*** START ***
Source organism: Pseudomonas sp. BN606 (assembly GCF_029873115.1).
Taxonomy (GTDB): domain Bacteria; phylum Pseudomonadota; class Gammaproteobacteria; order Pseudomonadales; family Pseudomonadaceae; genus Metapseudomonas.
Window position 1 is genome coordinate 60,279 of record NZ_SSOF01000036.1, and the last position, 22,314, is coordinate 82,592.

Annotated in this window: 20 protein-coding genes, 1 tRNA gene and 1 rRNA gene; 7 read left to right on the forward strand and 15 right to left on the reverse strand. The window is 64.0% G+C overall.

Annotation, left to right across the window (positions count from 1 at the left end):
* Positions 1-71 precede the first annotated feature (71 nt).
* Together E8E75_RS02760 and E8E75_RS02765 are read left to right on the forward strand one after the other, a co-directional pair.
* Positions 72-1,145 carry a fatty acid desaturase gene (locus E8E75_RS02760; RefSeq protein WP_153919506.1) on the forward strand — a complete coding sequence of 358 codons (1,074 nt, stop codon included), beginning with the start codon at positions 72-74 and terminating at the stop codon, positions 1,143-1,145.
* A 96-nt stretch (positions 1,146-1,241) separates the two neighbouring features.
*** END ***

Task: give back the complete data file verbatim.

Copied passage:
Source organism: Pseudomonas sp. BN606 (assembly GCF_029873115.1).
Taxonomy (GTDB): domain Bacteria; phylum Pseudomonadota; class Gammaproteobacteria; order Pseudomonadales; family Pseudomonadaceae; genus Metapseudomonas.
Window position 1 is genome coordinate 60,279 of record NZ_SSOF01000036.1, and the last position, 22,314, is coordinate 82,592.

Annotated in this window: 20 protein-coding genes, 1 tRNA gene and 1 rRNA gene; 7 read left to right on the forward strand and 15 right to left on the reverse strand. The window is 64.0% G+C overall.

Annotation, left to right across the window (positions count from 1 at the left end):
* Positions 1-71 precede the first annotated feature (71 nt).
* Together E8E75_RS02760 and E8E75_RS02765 are read left to right on the forward strand one after the other, a co-directional pair.
* Positions 72-1,145 carry a fatty acid desaturase gene (locus E8E75_RS02760; RefSeq protein WP_153919506.1) on the forward strand — a complete coding sequence of 358 codons (1,074 nt, stop codon included), beginning with the start codon at positions 72-74 and terminating at the stop codon, positions 1,143-1,145.
* A 96-nt stretch (positions 1,146-1,241) separates the two neighbouring features.